Adoption is the legal process of establishing a legal parent-child relationship when the adopting parent is not the child's biological or birth parent. That means that once the adoption is final, the adoptive parents have all the legal right and responsibilities of a parent-child relationship. That new parent-child relationship is permanent and is exactly the same as that of a birth family. An adoptive parent can be a step-parent, a relative of a child or someone not related to the child by blood.

In addition to traditional adoption where the birth parent cannot care or does not want to raise their child our attorneys are very familiar with step-parent adoptions and grand-parent adoptions. These cases can be step-parent adoptions from divorced families or when there might be a tragic loss in a divorced family. These adoptions create new legal families with two legal parents who each have the same rights and responsibilities. These rights and responsibilities range from the duty to support and care for your child, to reasonable discipline of that child, health insurance eligibility, and allows for a child to be eligible for survivorship benefits (social security/military) if the second parent dies. Additionally, after the adoption the adoptive child will have the emotional and financial support from both parents, which creates the balance and stability that is created when both parents are legally recognized.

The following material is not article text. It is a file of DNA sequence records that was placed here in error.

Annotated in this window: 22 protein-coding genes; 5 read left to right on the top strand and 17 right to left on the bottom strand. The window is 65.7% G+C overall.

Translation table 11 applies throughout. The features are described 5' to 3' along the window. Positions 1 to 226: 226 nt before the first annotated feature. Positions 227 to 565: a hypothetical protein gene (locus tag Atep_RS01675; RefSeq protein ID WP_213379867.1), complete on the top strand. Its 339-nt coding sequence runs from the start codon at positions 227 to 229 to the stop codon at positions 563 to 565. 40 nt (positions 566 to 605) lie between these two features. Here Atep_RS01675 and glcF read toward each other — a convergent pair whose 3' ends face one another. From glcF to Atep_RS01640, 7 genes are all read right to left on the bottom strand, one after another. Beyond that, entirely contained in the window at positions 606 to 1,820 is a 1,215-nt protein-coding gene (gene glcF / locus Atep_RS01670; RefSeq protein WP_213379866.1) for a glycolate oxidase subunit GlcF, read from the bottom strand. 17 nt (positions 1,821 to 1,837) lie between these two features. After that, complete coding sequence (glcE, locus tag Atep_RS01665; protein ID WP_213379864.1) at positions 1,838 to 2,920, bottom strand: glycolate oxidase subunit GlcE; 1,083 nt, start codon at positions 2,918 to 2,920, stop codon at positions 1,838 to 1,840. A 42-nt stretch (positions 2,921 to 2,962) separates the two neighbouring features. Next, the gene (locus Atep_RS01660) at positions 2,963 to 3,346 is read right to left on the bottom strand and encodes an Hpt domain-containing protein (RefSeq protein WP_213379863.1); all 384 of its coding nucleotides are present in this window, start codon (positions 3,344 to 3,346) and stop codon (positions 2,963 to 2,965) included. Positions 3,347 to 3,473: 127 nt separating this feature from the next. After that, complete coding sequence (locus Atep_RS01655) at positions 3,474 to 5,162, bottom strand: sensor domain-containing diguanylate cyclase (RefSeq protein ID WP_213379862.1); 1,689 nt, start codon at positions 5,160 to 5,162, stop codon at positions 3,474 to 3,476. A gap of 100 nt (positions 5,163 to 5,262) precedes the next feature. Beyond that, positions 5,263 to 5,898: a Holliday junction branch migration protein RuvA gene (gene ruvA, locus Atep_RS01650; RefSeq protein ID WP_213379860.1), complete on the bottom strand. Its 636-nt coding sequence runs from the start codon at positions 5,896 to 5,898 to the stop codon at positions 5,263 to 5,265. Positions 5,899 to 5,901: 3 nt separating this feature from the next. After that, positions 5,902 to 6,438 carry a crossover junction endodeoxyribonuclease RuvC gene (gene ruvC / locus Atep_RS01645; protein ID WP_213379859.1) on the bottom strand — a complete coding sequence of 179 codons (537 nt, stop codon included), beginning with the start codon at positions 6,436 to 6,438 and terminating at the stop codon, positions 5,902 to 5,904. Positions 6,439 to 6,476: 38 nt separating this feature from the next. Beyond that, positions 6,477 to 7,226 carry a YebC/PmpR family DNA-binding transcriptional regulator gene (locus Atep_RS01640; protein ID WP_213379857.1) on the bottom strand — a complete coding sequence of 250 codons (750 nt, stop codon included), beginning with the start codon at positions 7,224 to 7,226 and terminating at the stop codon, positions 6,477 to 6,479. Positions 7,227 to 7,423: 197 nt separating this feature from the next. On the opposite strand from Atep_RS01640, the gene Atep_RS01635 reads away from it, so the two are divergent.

Should a child have two living biological parents, before a child can be adopted at least one of the living biological parents parental rights must be terminated. For instance, this can happen when a child is abandoned, one parent is an un-recoverable drug or alcoholic, or that child is has been subjected to physical or emotional abuse. When these events occur, often a petition is filed to terminate the rights of the offending parent.

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